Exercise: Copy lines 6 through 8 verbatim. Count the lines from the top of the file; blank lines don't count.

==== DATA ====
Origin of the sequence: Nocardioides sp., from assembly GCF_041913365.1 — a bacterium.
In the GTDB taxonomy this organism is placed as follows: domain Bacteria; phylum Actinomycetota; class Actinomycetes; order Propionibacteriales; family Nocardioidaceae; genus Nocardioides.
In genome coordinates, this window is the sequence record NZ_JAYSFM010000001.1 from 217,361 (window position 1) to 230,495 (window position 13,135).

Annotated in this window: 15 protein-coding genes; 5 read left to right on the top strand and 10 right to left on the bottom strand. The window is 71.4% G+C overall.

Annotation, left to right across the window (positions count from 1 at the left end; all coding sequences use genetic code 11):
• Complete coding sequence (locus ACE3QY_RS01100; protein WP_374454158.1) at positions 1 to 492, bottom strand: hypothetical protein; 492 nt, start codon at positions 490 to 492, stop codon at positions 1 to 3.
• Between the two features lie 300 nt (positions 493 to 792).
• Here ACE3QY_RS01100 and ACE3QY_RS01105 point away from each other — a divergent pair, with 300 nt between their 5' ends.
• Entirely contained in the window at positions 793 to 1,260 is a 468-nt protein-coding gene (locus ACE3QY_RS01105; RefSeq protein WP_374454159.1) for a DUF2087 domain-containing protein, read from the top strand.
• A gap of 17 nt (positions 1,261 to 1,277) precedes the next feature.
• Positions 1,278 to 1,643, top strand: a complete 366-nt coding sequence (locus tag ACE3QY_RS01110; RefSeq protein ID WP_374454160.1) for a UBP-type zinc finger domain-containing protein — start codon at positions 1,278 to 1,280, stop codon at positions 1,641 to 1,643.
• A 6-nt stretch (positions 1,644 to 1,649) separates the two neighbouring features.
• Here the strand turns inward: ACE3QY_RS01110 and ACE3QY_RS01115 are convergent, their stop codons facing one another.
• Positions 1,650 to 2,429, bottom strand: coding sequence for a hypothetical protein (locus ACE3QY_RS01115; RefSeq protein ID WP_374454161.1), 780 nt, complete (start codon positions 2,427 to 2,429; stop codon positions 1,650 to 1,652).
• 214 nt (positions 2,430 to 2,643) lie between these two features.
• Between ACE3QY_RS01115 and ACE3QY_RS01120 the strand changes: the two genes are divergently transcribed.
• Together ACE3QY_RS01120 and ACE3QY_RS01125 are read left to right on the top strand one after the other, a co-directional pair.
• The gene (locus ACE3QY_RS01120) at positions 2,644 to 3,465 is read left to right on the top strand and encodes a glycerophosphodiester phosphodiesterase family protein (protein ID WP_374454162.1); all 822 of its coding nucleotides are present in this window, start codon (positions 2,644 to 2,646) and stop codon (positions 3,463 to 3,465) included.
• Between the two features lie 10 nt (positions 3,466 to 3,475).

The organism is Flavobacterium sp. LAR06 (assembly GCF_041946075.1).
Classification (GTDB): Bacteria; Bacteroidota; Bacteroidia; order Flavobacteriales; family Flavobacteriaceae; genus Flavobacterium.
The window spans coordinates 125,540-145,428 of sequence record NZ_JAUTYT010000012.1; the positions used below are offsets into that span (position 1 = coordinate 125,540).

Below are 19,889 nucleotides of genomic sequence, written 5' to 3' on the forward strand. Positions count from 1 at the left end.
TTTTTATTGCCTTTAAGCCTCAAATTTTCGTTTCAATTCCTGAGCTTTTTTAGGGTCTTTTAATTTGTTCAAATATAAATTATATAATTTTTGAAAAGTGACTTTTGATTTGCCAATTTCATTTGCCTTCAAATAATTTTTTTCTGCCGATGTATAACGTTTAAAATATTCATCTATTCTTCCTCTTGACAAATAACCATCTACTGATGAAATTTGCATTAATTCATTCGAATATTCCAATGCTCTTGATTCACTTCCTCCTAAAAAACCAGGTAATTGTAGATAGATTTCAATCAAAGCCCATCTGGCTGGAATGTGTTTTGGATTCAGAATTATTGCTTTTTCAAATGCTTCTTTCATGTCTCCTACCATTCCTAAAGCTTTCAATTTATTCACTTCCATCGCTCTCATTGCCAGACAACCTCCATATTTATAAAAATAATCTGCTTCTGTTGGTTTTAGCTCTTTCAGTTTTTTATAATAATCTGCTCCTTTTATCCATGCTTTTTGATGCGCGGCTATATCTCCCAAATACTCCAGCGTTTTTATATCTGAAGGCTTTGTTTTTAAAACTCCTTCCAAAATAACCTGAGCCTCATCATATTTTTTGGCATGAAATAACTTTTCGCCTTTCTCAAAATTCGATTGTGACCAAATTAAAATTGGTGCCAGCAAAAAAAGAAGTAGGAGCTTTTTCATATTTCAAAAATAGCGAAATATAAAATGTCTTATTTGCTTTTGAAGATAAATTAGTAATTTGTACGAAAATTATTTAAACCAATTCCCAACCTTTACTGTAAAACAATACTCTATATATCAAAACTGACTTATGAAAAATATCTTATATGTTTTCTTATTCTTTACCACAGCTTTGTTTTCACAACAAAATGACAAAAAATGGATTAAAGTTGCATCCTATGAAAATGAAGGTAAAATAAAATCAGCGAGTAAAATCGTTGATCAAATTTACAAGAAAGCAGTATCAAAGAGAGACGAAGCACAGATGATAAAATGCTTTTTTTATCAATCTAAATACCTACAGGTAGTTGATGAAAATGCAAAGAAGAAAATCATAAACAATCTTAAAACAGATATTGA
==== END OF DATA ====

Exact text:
• Complete coding sequence (locus ACE3QY_RS01100; protein WP_374454158.1) at positions 1 to 492, bottom strand: hypothetical protein; 492 nt, start codon at positions 490 to 492, stop codon at positions 1 to 3.
• Between the two features lie 300 nt (positions 493 to 792).
• Here ACE3QY_RS01100 and ACE3QY_RS01105 point away from each other — a divergent pair, with 300 nt between their 5' ends.